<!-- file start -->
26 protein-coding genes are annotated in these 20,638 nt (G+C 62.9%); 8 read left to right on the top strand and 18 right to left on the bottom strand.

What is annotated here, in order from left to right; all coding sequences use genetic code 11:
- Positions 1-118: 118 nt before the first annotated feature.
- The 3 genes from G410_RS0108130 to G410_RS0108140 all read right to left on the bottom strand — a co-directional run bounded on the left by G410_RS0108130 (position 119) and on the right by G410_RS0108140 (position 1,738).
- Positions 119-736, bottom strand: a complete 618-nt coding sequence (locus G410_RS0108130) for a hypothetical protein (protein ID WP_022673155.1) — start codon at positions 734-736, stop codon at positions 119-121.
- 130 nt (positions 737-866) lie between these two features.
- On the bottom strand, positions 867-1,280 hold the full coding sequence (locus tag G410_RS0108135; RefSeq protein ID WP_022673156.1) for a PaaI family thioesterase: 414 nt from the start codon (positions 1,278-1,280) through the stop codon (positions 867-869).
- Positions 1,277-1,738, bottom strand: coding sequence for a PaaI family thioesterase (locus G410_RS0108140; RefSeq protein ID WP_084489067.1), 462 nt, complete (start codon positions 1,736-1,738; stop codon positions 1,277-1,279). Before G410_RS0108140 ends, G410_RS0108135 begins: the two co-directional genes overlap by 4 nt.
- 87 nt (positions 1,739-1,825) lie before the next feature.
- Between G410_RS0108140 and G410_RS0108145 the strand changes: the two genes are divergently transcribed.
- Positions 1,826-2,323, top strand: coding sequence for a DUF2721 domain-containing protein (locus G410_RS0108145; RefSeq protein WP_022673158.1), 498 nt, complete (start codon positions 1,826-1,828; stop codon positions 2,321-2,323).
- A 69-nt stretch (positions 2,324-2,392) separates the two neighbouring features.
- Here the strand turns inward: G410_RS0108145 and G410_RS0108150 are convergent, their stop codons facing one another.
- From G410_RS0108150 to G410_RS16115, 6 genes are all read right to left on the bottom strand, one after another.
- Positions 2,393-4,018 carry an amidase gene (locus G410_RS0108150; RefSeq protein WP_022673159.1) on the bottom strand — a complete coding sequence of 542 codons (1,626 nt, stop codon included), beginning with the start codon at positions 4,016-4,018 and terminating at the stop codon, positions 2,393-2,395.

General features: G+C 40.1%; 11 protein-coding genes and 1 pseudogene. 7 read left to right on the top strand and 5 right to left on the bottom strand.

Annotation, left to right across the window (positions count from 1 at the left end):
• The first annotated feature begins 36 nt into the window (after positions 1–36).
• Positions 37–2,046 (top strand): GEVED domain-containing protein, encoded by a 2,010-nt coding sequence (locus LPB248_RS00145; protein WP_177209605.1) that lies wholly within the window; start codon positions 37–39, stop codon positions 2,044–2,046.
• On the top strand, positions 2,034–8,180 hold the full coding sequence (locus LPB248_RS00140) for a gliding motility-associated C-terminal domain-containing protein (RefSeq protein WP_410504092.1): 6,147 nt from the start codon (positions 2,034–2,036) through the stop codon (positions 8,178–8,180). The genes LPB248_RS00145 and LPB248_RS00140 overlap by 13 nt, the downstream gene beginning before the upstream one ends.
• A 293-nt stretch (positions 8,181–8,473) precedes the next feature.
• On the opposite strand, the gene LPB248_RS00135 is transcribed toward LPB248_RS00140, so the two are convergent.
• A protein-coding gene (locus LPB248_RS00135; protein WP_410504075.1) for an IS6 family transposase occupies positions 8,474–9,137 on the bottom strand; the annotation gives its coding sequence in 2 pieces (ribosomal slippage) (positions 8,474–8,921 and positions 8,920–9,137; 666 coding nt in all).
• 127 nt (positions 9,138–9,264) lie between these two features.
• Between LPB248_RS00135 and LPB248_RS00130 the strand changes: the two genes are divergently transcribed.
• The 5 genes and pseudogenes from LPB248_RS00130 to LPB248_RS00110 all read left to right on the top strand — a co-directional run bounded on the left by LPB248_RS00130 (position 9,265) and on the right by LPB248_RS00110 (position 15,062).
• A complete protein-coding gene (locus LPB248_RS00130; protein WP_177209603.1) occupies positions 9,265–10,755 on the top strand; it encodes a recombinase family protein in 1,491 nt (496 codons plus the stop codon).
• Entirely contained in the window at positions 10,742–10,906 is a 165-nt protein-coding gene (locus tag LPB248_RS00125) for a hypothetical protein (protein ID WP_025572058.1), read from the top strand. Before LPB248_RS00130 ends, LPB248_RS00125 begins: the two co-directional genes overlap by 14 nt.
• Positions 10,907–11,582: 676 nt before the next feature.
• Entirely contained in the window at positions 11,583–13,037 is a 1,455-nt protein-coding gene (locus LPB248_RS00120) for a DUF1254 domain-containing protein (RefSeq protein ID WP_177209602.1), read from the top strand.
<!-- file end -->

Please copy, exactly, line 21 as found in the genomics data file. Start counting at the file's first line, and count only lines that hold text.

• A 293-nt stretch (positions 8,181–8,473) precedes the next feature.